Women's Fashion in early Johannesburg (1800's - 1900's)       1 2 3 4 5            Home

During the abnormal period of World War II fashion trends, like most others phases of life, were sharply influenced by
the cataclysm of war.  Manufactureres of tailored costumes were limited to 50 different designs annually, each with
a prescribed amount of material which no outfit could exceed.  Tailored suits which seemed set to become a
permanent wartime uniform were berefit of lapels, pockets, and multiple pleats.  Material shortages kept the hem
just below the knee, and fortunate indeed was the woman who acquired for herself nylon seamless stockings which
were guaranteed not to ladder.  It became common practice for women to turn up to work without stockings or with
legs painted in the colour of stockings, when paint was available.

Clothing factories, which in pre-war days battled to survive against competition from imported clothes, were now
able to supply all South Africa's civilians as well as military needs.  (The black-out warden who patrolled the dimmend-
out streets of Durban usually wore a uniform made in the same Reef city where the uniform worn by the women in
the auxiliary services were also manufactured.)

Though fashion stood still from the day South Africa declared war on 6 September 1939 until VJ day six years later,
there were inconspicuous changes taking place all the time.  The hemline, some 40cm from the floor in 1939, crept
to 45cm during the following year and stayed there until war's end.  Neckerchiefs, which formed such an indispensable
part of woman's wardrobe in 1939, were consigned to mothballs the following year and have remained there ever since.
Even high-heeled shoes gave way to platform or low-heeled shoes in 1941.

Wartime hairstyles such as the page-boy bob or the Edwardian sweep remained in vogue until 1947.  Many women
replaced hats with a turban which they wore in the style of Mediterranean peasants.  The only concession to fashion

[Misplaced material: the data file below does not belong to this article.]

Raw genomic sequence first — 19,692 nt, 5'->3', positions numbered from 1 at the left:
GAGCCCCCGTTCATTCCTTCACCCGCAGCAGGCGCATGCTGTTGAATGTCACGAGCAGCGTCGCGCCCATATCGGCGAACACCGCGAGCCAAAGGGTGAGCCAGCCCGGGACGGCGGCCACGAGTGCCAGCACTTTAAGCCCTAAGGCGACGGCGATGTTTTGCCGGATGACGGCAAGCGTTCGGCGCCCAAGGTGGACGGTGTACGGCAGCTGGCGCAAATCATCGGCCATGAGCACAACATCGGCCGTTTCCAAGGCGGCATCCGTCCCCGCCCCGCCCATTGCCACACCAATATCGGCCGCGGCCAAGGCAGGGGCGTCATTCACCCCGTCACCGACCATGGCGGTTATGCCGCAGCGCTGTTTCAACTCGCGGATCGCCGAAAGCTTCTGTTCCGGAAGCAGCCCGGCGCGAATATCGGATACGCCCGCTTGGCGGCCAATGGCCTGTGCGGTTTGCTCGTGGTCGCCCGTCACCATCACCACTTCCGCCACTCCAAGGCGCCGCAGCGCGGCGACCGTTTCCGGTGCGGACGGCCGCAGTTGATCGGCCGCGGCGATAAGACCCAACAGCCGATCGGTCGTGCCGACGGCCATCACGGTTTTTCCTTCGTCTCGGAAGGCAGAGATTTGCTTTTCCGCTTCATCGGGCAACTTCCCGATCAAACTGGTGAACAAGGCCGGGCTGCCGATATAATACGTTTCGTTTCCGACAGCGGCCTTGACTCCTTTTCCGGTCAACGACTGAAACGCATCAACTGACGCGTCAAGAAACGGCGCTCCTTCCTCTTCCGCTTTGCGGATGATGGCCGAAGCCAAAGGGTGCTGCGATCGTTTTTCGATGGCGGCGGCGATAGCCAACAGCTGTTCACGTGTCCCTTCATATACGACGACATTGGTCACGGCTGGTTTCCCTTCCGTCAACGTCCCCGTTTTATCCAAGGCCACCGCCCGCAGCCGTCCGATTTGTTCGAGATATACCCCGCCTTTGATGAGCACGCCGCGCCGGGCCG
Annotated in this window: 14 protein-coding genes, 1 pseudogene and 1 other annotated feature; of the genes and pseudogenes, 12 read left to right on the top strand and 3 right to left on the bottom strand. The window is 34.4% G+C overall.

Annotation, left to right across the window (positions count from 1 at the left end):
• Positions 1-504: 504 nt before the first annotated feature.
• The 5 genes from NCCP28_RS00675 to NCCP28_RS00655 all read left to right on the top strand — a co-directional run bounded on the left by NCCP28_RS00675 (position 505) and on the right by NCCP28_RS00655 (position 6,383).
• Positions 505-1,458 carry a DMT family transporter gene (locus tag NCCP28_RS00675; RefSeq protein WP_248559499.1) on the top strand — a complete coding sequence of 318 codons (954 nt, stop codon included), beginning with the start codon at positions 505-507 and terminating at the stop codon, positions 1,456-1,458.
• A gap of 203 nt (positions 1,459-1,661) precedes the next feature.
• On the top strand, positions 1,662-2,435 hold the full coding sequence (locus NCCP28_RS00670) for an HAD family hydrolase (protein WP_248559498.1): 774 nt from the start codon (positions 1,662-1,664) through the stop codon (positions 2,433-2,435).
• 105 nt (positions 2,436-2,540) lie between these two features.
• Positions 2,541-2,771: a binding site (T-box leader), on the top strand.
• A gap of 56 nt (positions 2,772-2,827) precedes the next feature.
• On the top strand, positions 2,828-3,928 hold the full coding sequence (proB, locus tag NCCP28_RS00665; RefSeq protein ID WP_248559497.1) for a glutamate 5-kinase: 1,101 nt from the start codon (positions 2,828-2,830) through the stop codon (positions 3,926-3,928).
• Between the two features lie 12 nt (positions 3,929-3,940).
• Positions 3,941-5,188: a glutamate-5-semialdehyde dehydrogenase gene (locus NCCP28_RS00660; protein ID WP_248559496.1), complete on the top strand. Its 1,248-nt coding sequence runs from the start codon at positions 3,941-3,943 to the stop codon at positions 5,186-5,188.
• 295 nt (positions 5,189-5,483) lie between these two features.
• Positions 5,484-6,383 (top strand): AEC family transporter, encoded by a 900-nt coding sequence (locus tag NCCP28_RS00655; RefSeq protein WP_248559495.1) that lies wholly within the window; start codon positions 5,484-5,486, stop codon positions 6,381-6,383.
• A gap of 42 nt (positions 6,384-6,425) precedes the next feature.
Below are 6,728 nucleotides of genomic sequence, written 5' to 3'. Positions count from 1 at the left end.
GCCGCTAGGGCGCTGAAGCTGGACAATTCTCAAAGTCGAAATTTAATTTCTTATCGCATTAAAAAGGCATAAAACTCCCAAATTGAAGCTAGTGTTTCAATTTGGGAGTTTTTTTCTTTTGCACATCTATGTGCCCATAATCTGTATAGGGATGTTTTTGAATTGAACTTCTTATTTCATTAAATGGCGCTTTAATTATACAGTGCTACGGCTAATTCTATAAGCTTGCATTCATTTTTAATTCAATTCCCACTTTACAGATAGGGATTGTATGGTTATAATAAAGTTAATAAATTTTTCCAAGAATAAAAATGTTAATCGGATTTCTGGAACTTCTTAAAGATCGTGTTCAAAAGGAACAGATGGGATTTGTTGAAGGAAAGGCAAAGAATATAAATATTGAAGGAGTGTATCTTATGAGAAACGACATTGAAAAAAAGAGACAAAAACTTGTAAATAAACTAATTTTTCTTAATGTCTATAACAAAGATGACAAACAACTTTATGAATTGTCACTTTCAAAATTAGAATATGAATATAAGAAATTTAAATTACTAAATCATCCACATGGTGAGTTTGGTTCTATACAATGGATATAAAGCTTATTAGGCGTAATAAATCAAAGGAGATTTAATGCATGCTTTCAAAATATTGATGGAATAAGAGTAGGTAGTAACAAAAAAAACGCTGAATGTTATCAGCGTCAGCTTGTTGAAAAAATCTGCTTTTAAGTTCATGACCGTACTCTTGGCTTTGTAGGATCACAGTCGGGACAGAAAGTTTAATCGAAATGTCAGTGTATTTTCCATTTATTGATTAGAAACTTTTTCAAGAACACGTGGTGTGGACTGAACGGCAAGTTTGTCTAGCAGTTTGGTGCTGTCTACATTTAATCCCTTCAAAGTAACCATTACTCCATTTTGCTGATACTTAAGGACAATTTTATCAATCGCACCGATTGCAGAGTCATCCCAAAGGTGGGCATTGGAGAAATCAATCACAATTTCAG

during those hard years was the padded shoulder.  The jackets of all service women's jackets were padded, as were
those of civilian tailored jackets and coats.  For the duration of the war shoulders remained much wider than hips.

After the war skirts lenghthened slightly, but it took a Paris designer, Christian Dior, to design a revolutionary New Look
with a hemline only 20cm from the floor.  While day dresses lengthened, evening dresses shortened.  Every curve
of the female body was accentuated.

Miss 1948's was totally unrelated to the 1046 -7 form.  In a few post-war months Dame Fashion had undergone a
complete metamorphosis, which in pre-war days would taken at least five years.

Left: Wartime outfit of the 1940's were devoid of any trimmings and the padded, broadshouldered jackets favoured
the woman with the more athletic figure. Right: Three years after the war hems dropped sharply; padding dissapeared
from women's shoulders and every curve of the female body was accentuated.

With the New Look came new habits.  Women ceased to don evening wear at twilight.  The same hat became
adequate for any and every accasion.  It ceased to be a compulsive habit to dress for every occasion.

In 1948 wide skirt and skin-hugging blouse became the norm, though skirt lenghts slowly shortened during the 1950's.
The A and H lines were short-lived phases, but the sack line of 1957 determined women's shape for many years.

By 1965 the hemline once again reached the 1927 kneehigh lenght, but instead of retrating continued its upward
climb.  The invention of the mini-skirt altered women's own ideas about feminine modesty as nurses, metermaids,
and air hostesses vied with one another to display the most chic mini-uniform.

In its heyday during the early 1970's it seemed as though every female from 16 to 60 favoured the miniskirt, with
a hem some 50cm from the floor.  Long after their European parents and American cousins had discarded the
mini, South African women clung to it as though it had become the national uniform, ideally suited to a climate
as hot and dry as ours.

In 1973 hems once again plunged floorwards and reached their lowest in 60 years, but a female more rebellious
than her grandmother of 1914 had evolved.  Her attitude to fashion had so altered that she no longer bowed to
the desigher's dictates.  Instead of wearing skirts the woman of the 1970's had an array of shorts, slacks, pyjama
suits, and trousers from which to choose.

Hats which formed such an indispensable part of every woman's pre-war wardrobe have all but ceased to function
as a fashion accessory.

Some say that fashion designers have exhausted the gamut of possible shapes into which the female form can be
encased.  Others maintain that the high price of manufactured clothes has turned woman away from fashion to
such an extent that she can today be fashionable by dressing unfashionably.

Fashion historians often claim that the modern woman emerged with World War I; others claim that she arrived
with the 1929 depression; while others insist that she is a product of World War II, but all will agree that the
fashionably dressed female vanished before the start of the 1980's

Article written by H. Jocum for Latern Dec.1986. All rights reserved.